And remember, this is about the love that we have with our family, our friends, our spouse, and the whole Body of Christ…and it’s also about how we love our enemies. In the gospels, Jesus says “Love your neighbor,” but he also says, “Love your enemy.”
This is how we are to love – our neighbors and our enemies – our parents and our children – our bosses and our employees – our friends and the people we can’t stand and the people we don’t really know – the people who go to our church and the people who go to a different church and the people who don’t go to church at all. This is how we are supposed to love others, because it is precisely the way that Jesus loves us.
“Love one another, as I have loved you,” Jesus says, in the Gospel of John. And this is how he has loved us.
So, up until this point, I’ve been talking about how we’re supposed to love other people. But I want to switch gears for a minute. Think about yourself now. Instead of thinking about a person that you love, think about Jesus and you. You’ve done some rotten things this week haven’t you? When you think about it, you know it’s true. You’ve made bad decisions and hurt other people and not done the things you’re supposed to and yelled at the dog or the kids or your best friend or the waitress. You’ve wasted time or told a lie or wanted something that isn’t yours or cheated on your tax return or cheated on your spouse.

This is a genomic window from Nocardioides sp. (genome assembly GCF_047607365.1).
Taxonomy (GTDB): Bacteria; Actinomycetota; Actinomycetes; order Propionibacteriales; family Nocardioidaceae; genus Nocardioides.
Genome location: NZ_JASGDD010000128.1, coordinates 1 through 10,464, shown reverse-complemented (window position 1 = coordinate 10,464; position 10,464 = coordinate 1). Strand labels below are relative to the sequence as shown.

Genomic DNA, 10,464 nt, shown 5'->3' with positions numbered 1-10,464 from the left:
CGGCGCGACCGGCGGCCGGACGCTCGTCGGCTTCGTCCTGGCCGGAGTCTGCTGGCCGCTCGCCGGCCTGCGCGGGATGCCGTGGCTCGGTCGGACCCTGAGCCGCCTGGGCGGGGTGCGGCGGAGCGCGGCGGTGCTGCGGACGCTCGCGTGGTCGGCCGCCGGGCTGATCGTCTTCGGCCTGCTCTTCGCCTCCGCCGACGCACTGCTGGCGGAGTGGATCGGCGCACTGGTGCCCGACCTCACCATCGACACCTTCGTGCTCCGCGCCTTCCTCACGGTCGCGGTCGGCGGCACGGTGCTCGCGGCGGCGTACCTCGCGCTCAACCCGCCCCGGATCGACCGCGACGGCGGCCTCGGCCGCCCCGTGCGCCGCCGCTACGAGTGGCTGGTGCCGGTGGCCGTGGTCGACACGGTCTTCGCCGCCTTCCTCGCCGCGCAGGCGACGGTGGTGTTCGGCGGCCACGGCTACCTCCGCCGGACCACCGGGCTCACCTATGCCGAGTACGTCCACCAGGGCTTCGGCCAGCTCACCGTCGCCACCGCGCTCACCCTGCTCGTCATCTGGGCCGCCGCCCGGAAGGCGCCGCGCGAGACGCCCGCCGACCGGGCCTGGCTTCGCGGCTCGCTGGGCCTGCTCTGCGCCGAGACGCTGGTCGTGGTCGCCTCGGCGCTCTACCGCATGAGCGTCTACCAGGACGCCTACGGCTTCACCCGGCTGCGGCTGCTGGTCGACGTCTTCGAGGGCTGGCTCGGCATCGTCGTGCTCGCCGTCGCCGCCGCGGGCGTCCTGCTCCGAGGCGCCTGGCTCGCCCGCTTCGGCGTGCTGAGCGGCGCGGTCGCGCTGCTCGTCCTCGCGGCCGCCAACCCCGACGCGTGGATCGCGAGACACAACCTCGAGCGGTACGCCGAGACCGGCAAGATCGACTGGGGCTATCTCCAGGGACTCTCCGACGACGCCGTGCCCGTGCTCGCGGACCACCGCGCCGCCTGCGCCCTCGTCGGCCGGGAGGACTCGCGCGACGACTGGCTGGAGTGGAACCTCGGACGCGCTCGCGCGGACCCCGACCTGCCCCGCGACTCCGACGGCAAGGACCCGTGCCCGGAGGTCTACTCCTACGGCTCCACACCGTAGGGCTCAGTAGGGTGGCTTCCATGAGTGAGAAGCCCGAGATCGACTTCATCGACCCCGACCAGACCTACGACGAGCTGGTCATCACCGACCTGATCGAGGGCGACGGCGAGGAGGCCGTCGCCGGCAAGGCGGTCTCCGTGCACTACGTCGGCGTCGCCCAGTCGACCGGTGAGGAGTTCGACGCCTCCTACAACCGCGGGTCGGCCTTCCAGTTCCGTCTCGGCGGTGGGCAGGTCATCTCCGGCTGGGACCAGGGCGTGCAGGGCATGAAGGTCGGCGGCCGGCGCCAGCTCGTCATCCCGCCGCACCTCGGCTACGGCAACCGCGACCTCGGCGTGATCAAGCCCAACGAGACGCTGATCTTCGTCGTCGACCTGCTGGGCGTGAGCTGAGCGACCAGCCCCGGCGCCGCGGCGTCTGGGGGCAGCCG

What do you suppose Jesus thinks about all that? He doesn’t like sin – that’s true. He wants us to follow his will for our lives, and not do things that hurt ourselves or other people. And yet, even when we sin, Jesus is patient and kind. Jesus is not jealous or boastful or proud or rude. Jesus does not demand his own way. Jesus is not irritable, and Jesus keeps no record of being wronged. Jesus does not rejoice about injustice, but rejoices whenever the truth wins out. Jesus never gives up, never loses faith, is always hopeful, and endures through every circumstance. Jesus. Loves. You. Hear that, okay? Jesus loves you. Whatever it is you’ve done – whenever it is that you’ve failed at loving other people – Jesus still loves you.
And so that’s why we love others, just like this. We hang in there, and we keep on loving, even when the situation is tough. Even when other people aren’t acting the way we’d like them to. Even when we keep getting burned. We keep our heart open, and our hand out to help. We keep loving. Because that’s what Jesus does, and that’s what he asks us to do.